Ajit Gulabchand: I agree. There were many obstacles for governance in the previous set-up. But there are some issues that confront this government too. There are legacy issues in which the whole economy has substantially collapsed. Repairing it is an essential task which will become the foundation of things to happen.
Prior to the elections, there was a sense of hopelessness that this will happen. It has now entered the realm of possibility. We have a serious infrastructure issue where the government is yet to pay Rs 1,50,000 crore to the sector. There is a logjam at the banks. There is dedicated work to be done to resolve these things. There are also several projects held up by the environmental ministry. An arduous task is to create objective and measurable standards which are easy for everyone to see and follow—and this will require some time.
A grandfather legislation is required to free the Rs 50 lakh crore worth of projects that are being held up. The direct taxes draft is draconian and needs to be addressed. The thing to be learnt from the Companies Bill is that the government should not scrap an existing bill. It should take the old one and amend it. The goods and services tax (GST) is good but it means that India has to become a common market, which all states must agree to and see a benefit from.
There are many serious administrative problems which require dedicated thinking in the next 1-2 years. Subsidies are a big concern and need to be balanced; India’s revenues have not grown to the extent that expenditures have. These factors come in the way of investments and the ease of doing business, without which the 15 million jobs we need to produce, cannot be done. Chengalvarayan: Has the spirit come back? Will that see us through?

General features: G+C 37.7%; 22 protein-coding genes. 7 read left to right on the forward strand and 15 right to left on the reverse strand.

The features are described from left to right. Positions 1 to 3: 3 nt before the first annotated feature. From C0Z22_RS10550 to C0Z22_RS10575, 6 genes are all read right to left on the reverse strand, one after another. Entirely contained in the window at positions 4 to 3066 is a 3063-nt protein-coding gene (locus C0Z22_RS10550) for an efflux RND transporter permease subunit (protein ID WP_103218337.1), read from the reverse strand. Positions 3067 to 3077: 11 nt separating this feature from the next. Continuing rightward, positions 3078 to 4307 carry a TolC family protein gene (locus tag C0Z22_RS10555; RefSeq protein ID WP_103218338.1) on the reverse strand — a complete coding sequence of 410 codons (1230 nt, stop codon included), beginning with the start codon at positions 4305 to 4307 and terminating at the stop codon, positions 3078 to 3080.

This is a golden opportunity for India. We finally have a man [since independence] who understands economics, governance and is not dogmatic. Socialistic policies did not do us any good in earlier decades. If BJP gets 10 years to rule, [Modi] can really change the face of the country... like it has happened in China and Singapore.
We did not have great governments over the past 10-15 years. The bureaucracy will start to change. If we follow the right policies, there is so much potential. The consumer market is there; we have resources, a talented workforce and potential for huge growth. Twelve percent growth is not difficult after 2-3 years. Sunil Kaushal, regional chief executive, India & South Asia, Standard CharteredChengalvarayan: What should Modi’s first priority be?